In Marter’s practice, the most prevalent problem for couples is division of labor. Resentments inevitably peak when one partner feels like they’re tackling more tasks and working harder. “They may compare and become competitive or defensive about their responsibilities, schedules or the pros and cons of their work or role,” she said.

They also might glorify each other’s positions, Marter said. A stay-at-home dad might think his wife’s day at work is filled with swanky business  lunches, interesting projects and a quiet commute, while he’s dealing with temper tantrums and dirty diapers. His wife might imagine him playing, cuddling and connecting with their child, while she deals with a difficult boss, endless deadlines and concerns over job security. “Then, when an issue like who is going to do the laundry comes up, the misunderstandings have created an environment ripe for conflict,” she said.

One of the problems is that couples usually don’t have a plan for how they’re going to divvy up responsibilities. Marter finds that many couples make assumptions about who’ll do what — often based on how their  parents did things — which typically leads to confusion and conflict.

Pointers: Map out what your routine and responsibilities will look like, Marter said. And make sure it’s fair to both partners. Again, couples get into trouble when responsibilities are vague. One of Marter’s clients wanted her husband to help out in the mornings, but the couple ended up bickering  instead. “By sitting down and reviewing the mornings tasks, the husband was able to select several items that his wife agreed would be helpful for him to manage,” she said.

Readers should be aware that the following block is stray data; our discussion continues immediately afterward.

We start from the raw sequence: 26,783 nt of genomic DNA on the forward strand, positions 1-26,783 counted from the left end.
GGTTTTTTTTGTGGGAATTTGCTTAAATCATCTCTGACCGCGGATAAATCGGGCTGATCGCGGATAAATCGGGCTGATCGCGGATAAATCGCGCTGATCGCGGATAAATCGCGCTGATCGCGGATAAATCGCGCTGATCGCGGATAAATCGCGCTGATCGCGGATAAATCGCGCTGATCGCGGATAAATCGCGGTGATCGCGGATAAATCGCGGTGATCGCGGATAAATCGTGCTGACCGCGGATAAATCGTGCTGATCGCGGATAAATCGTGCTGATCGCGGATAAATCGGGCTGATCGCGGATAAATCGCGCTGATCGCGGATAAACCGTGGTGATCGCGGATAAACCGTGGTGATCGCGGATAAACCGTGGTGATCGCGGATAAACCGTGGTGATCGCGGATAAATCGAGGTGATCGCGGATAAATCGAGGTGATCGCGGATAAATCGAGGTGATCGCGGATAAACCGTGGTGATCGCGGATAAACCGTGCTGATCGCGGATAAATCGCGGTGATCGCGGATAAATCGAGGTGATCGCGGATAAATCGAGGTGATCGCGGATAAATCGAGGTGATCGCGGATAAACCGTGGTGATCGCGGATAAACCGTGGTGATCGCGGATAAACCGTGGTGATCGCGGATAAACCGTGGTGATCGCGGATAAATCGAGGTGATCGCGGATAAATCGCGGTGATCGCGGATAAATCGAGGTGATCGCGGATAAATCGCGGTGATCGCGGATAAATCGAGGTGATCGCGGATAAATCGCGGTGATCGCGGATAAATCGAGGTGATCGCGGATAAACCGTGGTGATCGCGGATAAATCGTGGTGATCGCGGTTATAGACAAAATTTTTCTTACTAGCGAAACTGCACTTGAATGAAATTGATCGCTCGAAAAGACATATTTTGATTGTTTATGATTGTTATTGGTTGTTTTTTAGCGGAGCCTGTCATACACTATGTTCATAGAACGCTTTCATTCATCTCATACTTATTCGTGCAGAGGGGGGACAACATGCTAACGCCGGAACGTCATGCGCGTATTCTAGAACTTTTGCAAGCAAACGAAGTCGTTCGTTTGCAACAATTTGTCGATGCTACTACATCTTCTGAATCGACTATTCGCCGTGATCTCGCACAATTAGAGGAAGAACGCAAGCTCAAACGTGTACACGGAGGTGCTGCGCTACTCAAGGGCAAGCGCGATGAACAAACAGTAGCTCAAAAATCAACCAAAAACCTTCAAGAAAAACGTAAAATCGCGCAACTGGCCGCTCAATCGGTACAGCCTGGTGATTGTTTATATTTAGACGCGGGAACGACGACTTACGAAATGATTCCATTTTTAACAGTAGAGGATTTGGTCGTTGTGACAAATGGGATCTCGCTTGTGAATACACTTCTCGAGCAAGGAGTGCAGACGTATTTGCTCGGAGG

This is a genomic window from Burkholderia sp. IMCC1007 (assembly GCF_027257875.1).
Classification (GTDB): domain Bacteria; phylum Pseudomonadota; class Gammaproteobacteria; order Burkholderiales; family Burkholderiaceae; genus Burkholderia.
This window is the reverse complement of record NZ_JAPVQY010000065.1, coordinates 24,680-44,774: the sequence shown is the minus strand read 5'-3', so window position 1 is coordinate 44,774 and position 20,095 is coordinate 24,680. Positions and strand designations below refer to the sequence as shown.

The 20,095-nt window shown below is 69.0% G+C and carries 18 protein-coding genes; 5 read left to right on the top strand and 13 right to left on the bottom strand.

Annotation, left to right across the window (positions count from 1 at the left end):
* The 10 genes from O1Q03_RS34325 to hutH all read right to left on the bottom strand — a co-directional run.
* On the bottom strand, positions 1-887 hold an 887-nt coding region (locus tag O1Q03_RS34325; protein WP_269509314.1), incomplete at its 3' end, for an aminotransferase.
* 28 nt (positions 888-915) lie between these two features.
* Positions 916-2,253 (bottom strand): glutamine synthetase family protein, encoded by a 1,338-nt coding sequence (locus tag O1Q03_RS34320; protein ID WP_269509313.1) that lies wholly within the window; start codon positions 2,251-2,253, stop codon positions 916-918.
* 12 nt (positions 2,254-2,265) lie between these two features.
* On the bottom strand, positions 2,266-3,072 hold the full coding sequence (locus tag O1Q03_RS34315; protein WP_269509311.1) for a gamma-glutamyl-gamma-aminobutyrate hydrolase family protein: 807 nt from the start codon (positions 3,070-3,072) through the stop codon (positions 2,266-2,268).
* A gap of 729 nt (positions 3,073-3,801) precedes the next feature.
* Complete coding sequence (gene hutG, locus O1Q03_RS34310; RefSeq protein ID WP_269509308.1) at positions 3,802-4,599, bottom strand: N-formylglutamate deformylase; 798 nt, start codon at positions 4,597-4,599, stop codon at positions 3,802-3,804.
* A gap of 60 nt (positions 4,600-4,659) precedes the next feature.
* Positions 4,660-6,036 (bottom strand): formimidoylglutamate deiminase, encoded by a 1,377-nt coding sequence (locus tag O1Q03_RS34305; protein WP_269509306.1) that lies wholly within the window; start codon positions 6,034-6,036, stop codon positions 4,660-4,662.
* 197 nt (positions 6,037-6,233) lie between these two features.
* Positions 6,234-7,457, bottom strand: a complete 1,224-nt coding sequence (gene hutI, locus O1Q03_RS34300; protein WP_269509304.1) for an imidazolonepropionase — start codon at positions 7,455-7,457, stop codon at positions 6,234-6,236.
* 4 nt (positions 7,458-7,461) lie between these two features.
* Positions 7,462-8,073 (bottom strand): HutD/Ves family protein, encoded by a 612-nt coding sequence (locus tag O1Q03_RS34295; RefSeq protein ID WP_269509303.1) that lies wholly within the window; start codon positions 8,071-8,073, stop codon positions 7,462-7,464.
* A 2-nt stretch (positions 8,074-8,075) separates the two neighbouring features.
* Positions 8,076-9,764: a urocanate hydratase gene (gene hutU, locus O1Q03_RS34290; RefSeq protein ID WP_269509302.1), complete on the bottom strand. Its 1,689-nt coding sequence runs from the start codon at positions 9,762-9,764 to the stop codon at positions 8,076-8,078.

When you’re figuring out fairness, remember that a relationship requires give and take. “For example, the husband of a client who is a teacher really steps it up during her grading periods and she picks up the slack when he travels for work,” Marter said.

Also, lower your standards, and let some things go. Another client of Marter’s,  who was super stressed and worn out, used to iron all her baby’s clothes. Of course,  getting enough sleep supersedes ironing. “Focus on the big things and let the small stuff go,” Marter said.

“The transition to family is simultaneously joyous, miraculous and wondrous and  one of the most challenging life experiences and opportunities for growth,” Marter said. It helps for couples to have realistic expectations about parenthood and their relationship and to remain committed to working as a team.

 

 

Source: 3 Relationship Pitfalls When Entering Parenthood & Pointers to Help | Psych Central